The P2Y12 gene, which encodes the 342-amino-acid receptor, was recently identified by two teams (Hollopeter et al., 2001; Foster et al., 2001; Zhang et al., 2001). Four patients have been described whose platelets, when exposed to ADP, undergo little or no reversible aggregation and show a decrease in the normal adenylate cyclase inhibition of prostaglandin E1 (PGE1)-stimulated platelets (Nurden et al., 1995; Cattaneo et al., 1992). In one patient, this phenotype was associated with a P2Y12 gene abnormality (Hollopeter et al., 2001).

Considerable inter-individual variations in the concentration of ADP required to produce irreversible aggregation have been reported (Feng et al., 1999).

As inherited factors have a major role in platelet aggregation (O'Donnell et al., 2001), the inventors looked for sequence variations in the P2Y12 gene that might explain the inter-individual variability of platelet aggregation responses to ADP.

The inventors identified three single-nucleotide polymorphisms (SNP) and a nucleotide insertion in the P2Y12 receptor gene, which determined two haplotypes designated H1 and H2. The H2 haplotype was associated with higher maximal platelet aggregation in response to ADP.

The identification of a P2Y12 receptor haplotype that is strongly associated with increased ADP-induced platelet aggregation has important clinical implications, particularly in screening for subjects at risk of thrombosis, especially atherothrombosis, and suboptimal responses to thienopyridine therapy.

Given the specificity of the P2Y12 receptor in high risk peripheral arterial disease (PAD) patients and the gain of function of the H2 allele in platelet aggregation, the inventors further investigated the association of the P2Y12 gene H2 haplotype with PAD in a case-control study.

They observed a strong association of P2Y12 H2 haplotype with PAD.

Based on these results, the present invention provides a method for distinguishing H1 and H2 haplotypes in the P2Y12 receptor, the latter being associated with a higher risk to develop thrombosis and/or with lower sensitivity toward a thienopyridine therapy.

This method is thus useful to determine the risk of developing thrombosis, especially atherothrombosis, in a subject.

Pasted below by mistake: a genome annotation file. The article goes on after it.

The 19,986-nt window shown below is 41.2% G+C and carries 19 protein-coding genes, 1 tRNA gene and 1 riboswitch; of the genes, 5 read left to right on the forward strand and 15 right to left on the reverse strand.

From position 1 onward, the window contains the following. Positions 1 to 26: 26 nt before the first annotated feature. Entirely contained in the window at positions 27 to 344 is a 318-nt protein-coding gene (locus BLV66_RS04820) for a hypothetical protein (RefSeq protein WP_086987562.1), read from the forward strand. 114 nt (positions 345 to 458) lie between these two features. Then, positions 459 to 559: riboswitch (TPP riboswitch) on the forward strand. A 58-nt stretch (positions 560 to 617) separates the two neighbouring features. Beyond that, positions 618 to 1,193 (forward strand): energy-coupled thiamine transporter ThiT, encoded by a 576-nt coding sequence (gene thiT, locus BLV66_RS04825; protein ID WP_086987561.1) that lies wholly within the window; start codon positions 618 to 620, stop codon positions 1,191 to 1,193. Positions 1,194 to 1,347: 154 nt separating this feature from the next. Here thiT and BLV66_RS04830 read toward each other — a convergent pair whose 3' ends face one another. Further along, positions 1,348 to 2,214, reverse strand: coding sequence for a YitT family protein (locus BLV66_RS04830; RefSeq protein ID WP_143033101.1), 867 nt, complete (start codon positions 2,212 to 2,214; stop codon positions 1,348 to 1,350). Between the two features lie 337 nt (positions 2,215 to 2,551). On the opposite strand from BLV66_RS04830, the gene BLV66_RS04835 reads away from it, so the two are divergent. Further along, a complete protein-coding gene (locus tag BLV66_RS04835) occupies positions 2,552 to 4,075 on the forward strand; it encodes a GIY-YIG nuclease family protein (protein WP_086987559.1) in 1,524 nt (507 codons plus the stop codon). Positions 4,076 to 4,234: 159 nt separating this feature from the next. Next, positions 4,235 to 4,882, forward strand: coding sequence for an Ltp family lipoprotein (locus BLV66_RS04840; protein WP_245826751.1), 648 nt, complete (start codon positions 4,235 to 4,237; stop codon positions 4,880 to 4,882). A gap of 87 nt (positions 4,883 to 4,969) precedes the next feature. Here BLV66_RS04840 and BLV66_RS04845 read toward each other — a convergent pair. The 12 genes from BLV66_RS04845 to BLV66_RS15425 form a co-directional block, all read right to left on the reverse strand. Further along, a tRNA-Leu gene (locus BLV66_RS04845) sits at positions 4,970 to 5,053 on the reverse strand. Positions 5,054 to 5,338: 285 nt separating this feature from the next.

This method is also useful to determine the sensitivity of a subject toward a thienopyridine therapy.

P2Y12 Receptor

As above mentioned, the human P2Y12 receptor has been cloned. Variants in other species has also been characterized.

Access. number
Code(SWISSPROT)
Homo sapiensP2Y12_HUMANQ9H244
Macaca fascicularisP2Y12_MACFAQ35KC3
Mus musculusP2Y12_MOUSEQ9CPV9
Rattus norvegicusP2Y12_RATQ9EPX4

In the context of the present invention, the term “P2Y12 receptor” refers to the P2Y12 receptor of any species, especially in human, but also in other mammals or vertebrates to which the methods of the invention can apply, if desired. The term “subject” thus refers to any human patient or any mammal or vertebrate.

The human P2Y12 cDNA sequence is available on Genbank (access numbers: AF313449 and AY136754).

The inventors analyzed the P2Y12 gene in a healthy population and found that it contained at least two exons separated by one intron approximately 1700 bp in length, located upstream of the ATG codon. Exon 2 encodes the entire 342-amino-acid protein. Because of a 6-nucleotide (nt) repeat sequence (table 1), the exact 3′ end of exon 1 and 5′ start site of exon 2 could not be determined.

TABLE 1
Possible nucleotide sequence patterns describing the exact 3′ end of
exon 1 and the 5′ start site of exon 2. The intronic sequences are in
lower letters. The repeat sequence is underlined. The inventors arbitra-